Wrapping Up

As the critical, analytical reader can see, there are flaws in the PTR doctrine. And I cannot view these as anything less than fatal flaws. If a reader can trumpet a Biblically coherent PTR doctrine—one devoid of the flaws exposed here—I will listen raptly.

I will close with commentary from Gene L. Green:

[1 Thessalonians 4:13—18] has suffered much ill as it has been mined to provide clues concerning the timing of the “rapture” of the church . . .  In the haste to answer this question, the real purpose of [this passage] is overlooked. This teaching was presented to comfort those in grief by connecting the confession of the creed (“Jesus died and rose again”) with the reality of the resurrection of the dead in Christ. This is not the stuff of speculative prophecy or bestsellers on the end times . . . The decidedly bizarre pictures of airplanes dropping out of the sky and cars careening out of control as the rapture happens detract from the hope that this passage is designed to teach. The picture presented here is of the royal coming [Parousia] of Jesus Christ. The church, as the official delegation, goes out to meet him, with the dead heading up the procession as those most honored. One coming [Parousia] is envisioned, which will unite the coming King with his subjects. What a glorious hope!16

 Glorious indeed!

[see also Escorting the King of Kings?]

________________________________

1 Why would we think end-times Christians should escape persecution and even martyrdom considering the first century Apostles and disciples were martyred? That’s not to mention those persecuted and martyred in the intervening centuries, or those persecuted and martyred throughout the world in our present age.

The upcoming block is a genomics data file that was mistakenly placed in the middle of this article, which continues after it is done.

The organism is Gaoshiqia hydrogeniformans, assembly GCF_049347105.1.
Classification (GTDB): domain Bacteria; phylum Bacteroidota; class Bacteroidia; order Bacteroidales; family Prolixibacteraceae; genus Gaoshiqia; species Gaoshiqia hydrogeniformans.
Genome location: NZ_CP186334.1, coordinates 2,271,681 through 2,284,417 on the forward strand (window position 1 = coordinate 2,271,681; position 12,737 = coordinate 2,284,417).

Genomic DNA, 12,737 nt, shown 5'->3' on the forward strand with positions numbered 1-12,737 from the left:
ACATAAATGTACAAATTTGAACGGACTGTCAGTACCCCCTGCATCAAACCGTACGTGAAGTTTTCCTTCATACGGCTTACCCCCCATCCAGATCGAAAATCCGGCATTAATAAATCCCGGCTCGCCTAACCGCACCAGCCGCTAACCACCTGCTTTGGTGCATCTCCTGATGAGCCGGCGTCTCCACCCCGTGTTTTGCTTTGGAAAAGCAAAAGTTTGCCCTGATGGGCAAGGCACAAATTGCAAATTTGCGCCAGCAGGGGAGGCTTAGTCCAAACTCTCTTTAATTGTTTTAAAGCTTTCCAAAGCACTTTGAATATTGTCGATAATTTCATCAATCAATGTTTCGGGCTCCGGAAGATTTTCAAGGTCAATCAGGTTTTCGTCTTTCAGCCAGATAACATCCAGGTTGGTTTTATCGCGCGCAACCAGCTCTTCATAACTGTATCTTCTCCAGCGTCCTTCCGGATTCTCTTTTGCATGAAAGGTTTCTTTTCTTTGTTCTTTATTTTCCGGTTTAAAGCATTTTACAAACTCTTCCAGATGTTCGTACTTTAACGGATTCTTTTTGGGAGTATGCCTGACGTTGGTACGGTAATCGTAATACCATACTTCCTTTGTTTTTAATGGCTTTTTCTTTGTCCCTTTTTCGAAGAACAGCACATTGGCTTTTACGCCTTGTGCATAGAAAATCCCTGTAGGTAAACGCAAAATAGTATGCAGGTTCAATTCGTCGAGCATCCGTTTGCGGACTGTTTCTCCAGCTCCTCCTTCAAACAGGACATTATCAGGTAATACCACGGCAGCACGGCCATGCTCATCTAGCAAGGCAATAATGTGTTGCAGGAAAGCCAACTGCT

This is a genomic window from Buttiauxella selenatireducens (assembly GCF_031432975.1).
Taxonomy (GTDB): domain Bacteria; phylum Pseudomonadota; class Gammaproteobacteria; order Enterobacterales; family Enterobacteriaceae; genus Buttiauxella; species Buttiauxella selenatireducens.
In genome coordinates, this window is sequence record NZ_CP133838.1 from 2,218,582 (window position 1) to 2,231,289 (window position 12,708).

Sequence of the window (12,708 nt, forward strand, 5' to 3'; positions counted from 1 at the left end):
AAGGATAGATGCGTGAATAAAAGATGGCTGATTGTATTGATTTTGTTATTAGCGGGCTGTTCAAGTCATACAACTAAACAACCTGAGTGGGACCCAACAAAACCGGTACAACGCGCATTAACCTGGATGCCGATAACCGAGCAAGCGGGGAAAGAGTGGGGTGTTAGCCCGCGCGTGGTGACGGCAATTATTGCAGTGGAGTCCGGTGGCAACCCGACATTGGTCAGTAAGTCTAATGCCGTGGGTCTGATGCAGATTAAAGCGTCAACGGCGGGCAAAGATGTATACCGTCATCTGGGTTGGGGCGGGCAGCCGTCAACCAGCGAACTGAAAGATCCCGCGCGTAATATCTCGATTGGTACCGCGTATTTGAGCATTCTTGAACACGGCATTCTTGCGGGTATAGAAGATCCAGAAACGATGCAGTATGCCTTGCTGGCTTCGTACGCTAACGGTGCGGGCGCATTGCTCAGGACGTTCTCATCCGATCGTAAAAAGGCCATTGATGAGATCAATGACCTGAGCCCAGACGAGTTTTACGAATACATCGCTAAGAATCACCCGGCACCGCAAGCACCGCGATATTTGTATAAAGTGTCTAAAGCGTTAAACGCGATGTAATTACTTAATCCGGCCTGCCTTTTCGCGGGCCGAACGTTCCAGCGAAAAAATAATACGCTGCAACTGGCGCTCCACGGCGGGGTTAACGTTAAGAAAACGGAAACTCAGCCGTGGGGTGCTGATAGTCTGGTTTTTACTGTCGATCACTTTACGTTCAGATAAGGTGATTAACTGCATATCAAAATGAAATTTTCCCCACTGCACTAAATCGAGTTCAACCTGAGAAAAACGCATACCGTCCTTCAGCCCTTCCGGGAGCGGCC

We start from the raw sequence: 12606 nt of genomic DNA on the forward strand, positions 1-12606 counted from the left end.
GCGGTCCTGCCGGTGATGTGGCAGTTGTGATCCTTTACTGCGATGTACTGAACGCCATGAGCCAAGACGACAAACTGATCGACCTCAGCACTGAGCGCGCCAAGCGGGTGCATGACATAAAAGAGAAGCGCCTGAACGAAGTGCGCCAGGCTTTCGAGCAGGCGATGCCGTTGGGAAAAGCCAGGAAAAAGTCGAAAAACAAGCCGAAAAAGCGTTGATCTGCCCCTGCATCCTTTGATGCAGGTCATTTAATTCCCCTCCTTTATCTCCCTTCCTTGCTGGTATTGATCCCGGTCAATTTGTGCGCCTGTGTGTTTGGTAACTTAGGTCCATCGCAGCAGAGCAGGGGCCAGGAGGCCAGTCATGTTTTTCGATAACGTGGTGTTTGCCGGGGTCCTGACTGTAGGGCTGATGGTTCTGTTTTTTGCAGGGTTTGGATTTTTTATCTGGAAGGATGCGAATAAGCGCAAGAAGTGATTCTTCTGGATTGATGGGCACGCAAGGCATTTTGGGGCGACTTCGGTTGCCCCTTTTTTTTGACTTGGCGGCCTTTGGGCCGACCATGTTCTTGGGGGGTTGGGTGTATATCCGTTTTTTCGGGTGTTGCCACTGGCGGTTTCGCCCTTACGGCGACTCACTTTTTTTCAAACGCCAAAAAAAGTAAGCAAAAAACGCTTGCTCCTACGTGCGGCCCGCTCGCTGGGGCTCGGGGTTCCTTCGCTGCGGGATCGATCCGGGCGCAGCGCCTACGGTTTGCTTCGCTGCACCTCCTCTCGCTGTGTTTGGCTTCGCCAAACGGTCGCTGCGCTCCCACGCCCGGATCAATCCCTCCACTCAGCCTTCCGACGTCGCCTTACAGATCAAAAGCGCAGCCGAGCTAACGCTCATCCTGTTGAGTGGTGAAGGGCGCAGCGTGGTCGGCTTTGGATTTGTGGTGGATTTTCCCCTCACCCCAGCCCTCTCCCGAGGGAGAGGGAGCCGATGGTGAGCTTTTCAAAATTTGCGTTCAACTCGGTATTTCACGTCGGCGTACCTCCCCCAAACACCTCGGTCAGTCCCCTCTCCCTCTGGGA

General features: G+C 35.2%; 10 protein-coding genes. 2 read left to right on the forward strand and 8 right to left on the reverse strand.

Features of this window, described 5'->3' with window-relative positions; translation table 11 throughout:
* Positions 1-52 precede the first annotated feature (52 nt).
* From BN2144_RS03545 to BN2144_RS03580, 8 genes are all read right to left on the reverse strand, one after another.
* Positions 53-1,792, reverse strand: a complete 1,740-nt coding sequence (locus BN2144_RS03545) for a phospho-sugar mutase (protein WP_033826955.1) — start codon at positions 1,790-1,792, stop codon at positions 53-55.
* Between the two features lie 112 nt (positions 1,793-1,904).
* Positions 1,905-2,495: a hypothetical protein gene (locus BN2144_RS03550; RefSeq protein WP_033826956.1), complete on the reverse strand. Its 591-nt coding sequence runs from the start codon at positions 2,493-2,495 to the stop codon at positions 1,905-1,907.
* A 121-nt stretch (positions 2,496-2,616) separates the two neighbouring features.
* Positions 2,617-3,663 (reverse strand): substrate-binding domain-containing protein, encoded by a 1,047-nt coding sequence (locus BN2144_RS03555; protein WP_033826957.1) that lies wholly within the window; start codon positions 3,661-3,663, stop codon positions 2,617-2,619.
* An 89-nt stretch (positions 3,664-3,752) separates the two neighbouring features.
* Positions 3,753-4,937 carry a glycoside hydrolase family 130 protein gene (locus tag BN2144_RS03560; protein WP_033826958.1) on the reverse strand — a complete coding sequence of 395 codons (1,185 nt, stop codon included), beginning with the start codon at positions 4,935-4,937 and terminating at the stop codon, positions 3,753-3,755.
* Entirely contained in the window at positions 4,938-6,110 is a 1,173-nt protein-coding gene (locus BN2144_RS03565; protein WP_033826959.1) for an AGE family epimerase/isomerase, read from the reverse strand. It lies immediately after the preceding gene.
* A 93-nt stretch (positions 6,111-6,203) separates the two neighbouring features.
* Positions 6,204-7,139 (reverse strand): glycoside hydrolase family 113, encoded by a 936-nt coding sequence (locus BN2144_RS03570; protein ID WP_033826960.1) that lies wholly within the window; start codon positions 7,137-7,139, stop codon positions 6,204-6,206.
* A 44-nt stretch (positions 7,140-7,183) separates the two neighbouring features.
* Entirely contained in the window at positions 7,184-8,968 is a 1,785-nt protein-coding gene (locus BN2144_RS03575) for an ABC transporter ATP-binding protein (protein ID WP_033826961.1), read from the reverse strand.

2 Yet not only is the Holy Spirit completely absent from the immediate and surrounding context, the Spirit as ‘restrainer’ does not fit well grammatically. Specifically, though the occurrence of ‘restrainer’ in 2:6 is grammatically neuter in the Greek, thereby matching the grammatically neuter pneuma (Spirit), 2:7’s ‘restrainer’ is instead grammatically masculine. The argument then sometimes goes that the grammatically masculine word paraklētos (paraclete: counselor, helper, advocate), which is used for the Spirit in John’s Gospel (14:16, 26; 15:26; 16:7), is to be understood here. But this strains credibility, since this word occurs for the Spirit solely in the Gospel of John, never in the Pauline epistles. A related argument extends on this use of the grammatically masculine paraklētos for the Holy Spirit, in that masculine pronouns are used in John 14—16 and these masculine pronouns are claimed to refer to the grammatically neuter pneuma, thereby “personalizing” (indicating personhood for) the Spirit (whereas the neuter pneuma and its associated pronouns are erroneously construed as implying non-personhood). But this not only confuses grammatical gender with biological gender, it fails to recognize that these masculine pronouns refer back to the grammatically masculine paraklētos, not the neuter pneuma, thereby conforming to conventional grammar norms. A similar argument posits that a masculine grammatically gendered ‘restrainer’ would be appropriate given the Personhood of the Holy Spirit, as derived from contexts indicating such Personhood (the Spirit can be grieved [Eph 4:30], can be lied to [Acts 5:3], etc.). Yet, again, this overlooks that the Holy Spirit is absent in this context, while simultaneously presupposing erroneously that masculine grammatical gender can imply P/personhood, while the neuter cannot. See CrossWise articles Misgendering the Spirit and The Holy Spirit as “Restrainer” in 2 Thessalonians 2?. See also Daniel B. Wallace, Greek Grammar Beyond the Basics: An Exegetical Syntax of the New Testament (Grand Rapids, MI: Zondervan, 1996), pp 331, 332, cf. 338.